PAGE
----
The Right Domain Name for Your Startup

It used to be that single the most important aspect of starting a new business was location, location, location. With online businesses, this translates to domain name, domain name, domain name. The domain name of you business is important for several reasons, because it will be your de facto business name, because this will be one of the avenues of how users find you, because there is a short supply of good domain names left, because you want to stand out from your competitors, etc. But in addition to finding a good domain name for your business you should see if it’s also available on Twitter, Facebook, Tumblr, WordPress, and any other relevant social networking site. As soon as I buy a domain name, I try to lock up the twitter account, the Facebook page, the Tumblr and WordPress blog for that domain.

Depending on the business or product or simply to proactively protect your business from competition and spammers, you should think about snapping up domain names that reference your company or trademarks. For example, try to buy the .net, .org, .me, and other TLD versions of the domain name you are considering if available. In addition try to lock up domain names that reference your company or product in a disparaging way.

Because most single word domain names are already taken, people often combine two words or more. It is common practice to not hyphenate two or more words in a domain name. But when placing two words together be careful that it doesn’t accidentally read something different than what you intended. For example, There is s site called Therapist Finder whose domain name is therapistfinder.com which can also be read as The Rapist Finder. The is a website called Speed of Art whose domain name is speedofart.com whose domain name can also be read as Speedo Fart.

Try to avoid using a name that ties your product or service to a particular technology. Find an inspirational name that denotes a feeling of though about what you are doing but not the technology you are using. For example, Twitter is a great name for their product. No most people use Twitter with mobile device apps over 3G, but SMS was a key aspect of Twitter in the early days. The word tweet denotes so well what people do on the service, they simply post a tiny comment. Once Twitter became a success and they opened up their API to third party applications then you saw the opposite, company formed around Twitter and named themselves a such like Twitpic. Twitpic is successful despite their bad choice of name but they it does narrow people’s view on you. In the case of Twitpic, they also have the problem that they misspelled the word tweet with twit. Twit has a completely different meaning than tweet.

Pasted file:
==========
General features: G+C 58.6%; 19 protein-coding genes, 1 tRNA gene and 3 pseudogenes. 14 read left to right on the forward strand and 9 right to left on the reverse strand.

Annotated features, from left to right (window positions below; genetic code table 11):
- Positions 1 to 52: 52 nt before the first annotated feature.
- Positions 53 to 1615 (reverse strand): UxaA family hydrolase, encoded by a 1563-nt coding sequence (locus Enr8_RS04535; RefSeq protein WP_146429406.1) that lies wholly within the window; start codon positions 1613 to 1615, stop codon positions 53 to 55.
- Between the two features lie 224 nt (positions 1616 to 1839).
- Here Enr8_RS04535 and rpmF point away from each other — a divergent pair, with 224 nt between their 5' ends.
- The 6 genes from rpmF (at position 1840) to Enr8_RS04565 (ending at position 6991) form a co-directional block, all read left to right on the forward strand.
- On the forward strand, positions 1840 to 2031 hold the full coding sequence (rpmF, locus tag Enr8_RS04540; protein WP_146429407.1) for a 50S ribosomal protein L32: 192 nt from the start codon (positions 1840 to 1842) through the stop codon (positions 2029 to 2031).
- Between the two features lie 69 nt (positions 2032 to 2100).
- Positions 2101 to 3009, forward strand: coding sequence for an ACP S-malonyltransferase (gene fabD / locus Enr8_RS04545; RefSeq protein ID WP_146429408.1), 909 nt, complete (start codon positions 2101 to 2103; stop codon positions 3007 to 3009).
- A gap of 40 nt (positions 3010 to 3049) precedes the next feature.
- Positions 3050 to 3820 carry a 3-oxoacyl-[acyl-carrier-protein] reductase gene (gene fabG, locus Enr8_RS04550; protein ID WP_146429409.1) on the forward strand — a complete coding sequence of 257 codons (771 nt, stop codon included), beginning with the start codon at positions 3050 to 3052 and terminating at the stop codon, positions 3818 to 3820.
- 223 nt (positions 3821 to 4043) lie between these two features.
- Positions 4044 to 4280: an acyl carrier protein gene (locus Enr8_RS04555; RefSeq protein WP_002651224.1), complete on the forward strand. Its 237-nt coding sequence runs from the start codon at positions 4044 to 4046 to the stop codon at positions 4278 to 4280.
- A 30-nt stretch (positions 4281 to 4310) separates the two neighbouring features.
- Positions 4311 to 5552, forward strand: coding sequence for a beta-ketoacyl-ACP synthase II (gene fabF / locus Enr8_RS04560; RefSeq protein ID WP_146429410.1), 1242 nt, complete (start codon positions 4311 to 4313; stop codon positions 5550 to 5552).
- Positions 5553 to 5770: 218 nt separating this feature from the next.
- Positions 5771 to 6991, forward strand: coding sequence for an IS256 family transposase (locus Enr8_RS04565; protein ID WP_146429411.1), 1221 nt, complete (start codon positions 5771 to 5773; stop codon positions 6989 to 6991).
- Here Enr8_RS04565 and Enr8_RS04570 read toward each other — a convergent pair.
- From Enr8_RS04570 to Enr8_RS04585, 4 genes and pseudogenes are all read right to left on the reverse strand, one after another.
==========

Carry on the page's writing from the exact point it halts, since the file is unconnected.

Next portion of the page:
Another example of a company name that relied heavily on a particular technology was PodShow. PodShow later rebranded itself to Mevio but only after the whole podcasting industry was threatened by Apple copyrighting and trademarking the term podcast. The term podcast itself relies on Apple iPod product line. The industry as whole talked of using netcast instead of podcast, but that never took off. By rebranding themselves to Mevio, the company speaks to broader audience, does not tie itself to one technology or open itself for legal dispute over trademarks or copyrights issues. In the case of Mevio, the name suits it well. The prefix is me and postfix vio sounds like the last syllable of video.

In the current state of search, short and clear domain names are known to get more Google juice to complicated, hard to spell, hyphenated domains. Your domain name should be easy to say and understand over a phone, it should evoke your industry, product, or service. The right domain is worth its price for the right entrepreneur. Not to take anything away from the founder of diapers.com, but I believe that the domain name had a lot to do to the online retailers credibility with customers which ultimately lead to diapers.com being purchased for over $500 million dollars by Amazon.

Owning the right domain name can help to take your business to the next level.

Related posts:

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  2. In A Startup
  3. Evan Williams – Funding and Selling A Startup
  4. Startup School 2008
  5. Amazon Should Buy Blippy for $100 million


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